Deepwater Horizon damage footprint larger than thought


Healthy coral usually has a gold color. Patchy brown growths on colonies, such as this one located 6 kilometers from the Deepwater Horizon site, offer evidence of damage from the oil spill.

Fisher Lab/Penn State Univ.

The footprint of damage from the 2010 Deepwater Horizon oil spill has gotten a little larger.

A coral community that sits 22 kilometers from the Macondo wellhead and roughly 1,900 meters deep shows signs of damage from the spill. The damaged coral sits twice as far and hundreds of meters deeper than previously identified coral patches with signs of damage from the spill, researchers report July 28 in the Proceedings of the National Academy of Sciences

The team notes that most of the known deep-water coral communities in the Gulf of Mexico do not show major damage from the spill. However, two of the newly discovered coral patches do show signs of impact from deep-sea fishing. The findings suggest that human activity is having a cumulative effect on the Gulf’s deep-sea corals.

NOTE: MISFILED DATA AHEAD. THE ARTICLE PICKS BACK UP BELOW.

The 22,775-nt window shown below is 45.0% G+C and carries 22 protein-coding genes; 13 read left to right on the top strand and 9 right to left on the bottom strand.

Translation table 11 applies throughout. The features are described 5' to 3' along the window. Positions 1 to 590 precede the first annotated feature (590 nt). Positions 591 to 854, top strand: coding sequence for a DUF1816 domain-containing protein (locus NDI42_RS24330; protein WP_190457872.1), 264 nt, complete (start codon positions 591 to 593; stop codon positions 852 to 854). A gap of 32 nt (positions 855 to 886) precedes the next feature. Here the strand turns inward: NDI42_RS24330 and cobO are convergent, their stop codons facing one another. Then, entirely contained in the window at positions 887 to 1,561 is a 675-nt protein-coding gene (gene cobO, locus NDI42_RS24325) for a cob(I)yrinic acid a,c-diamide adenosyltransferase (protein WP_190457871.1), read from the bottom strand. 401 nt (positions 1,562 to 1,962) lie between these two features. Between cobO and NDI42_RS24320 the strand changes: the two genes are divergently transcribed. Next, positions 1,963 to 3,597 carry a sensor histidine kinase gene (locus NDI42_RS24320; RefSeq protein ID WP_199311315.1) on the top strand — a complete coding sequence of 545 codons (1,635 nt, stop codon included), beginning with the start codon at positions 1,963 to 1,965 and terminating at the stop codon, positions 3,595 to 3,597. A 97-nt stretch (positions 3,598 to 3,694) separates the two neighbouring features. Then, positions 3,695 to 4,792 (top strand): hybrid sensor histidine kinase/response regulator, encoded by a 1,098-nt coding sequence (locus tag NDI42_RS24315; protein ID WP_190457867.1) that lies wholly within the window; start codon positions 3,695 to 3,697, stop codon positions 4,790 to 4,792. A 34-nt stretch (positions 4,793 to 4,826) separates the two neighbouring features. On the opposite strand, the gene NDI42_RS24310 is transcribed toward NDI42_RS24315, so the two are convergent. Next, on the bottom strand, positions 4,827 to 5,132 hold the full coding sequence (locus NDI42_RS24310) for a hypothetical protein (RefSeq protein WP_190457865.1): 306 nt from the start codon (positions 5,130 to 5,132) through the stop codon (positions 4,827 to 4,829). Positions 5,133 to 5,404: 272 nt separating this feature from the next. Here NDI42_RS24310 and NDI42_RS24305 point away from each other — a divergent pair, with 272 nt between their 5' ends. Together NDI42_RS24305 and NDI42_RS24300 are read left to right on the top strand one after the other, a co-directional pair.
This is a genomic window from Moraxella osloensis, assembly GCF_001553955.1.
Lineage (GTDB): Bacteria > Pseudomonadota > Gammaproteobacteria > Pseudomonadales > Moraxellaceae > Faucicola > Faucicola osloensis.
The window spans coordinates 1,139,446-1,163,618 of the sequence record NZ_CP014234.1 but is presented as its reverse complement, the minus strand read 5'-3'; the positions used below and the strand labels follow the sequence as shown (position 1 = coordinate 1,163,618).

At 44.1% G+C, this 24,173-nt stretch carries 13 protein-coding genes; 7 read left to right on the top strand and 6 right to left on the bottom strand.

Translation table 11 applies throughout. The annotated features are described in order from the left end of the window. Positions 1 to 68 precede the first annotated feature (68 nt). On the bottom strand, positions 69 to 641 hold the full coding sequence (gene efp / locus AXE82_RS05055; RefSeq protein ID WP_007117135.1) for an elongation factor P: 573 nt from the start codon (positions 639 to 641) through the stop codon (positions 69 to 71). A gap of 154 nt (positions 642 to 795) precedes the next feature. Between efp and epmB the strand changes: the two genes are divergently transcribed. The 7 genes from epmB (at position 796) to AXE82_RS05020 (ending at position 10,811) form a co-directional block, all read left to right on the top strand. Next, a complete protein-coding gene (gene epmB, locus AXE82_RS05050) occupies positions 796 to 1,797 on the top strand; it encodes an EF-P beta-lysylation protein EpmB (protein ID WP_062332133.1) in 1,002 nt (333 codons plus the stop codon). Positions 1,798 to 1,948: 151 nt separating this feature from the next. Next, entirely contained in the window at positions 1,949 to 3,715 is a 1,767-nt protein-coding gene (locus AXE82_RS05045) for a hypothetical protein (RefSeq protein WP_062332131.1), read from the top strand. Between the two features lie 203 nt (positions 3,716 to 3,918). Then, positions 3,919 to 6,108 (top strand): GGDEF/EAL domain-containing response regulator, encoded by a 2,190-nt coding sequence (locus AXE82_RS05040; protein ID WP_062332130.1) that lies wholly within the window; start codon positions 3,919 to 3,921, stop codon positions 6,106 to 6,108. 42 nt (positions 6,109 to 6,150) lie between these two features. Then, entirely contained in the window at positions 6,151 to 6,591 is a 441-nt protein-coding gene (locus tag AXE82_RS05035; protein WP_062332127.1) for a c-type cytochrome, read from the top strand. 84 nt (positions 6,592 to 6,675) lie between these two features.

Ashley Yeager is the associate news editor at Science News. She has worked at The Scientist, the Simons Foundation, Duke University and the W.M. Keck Observatory, and was the web producer for Science News from 2013 to 2015. She has a bachelor’s degree in journalism from the University of Tennessee, Knoxville, and a master’s degree in science writing from MIT.

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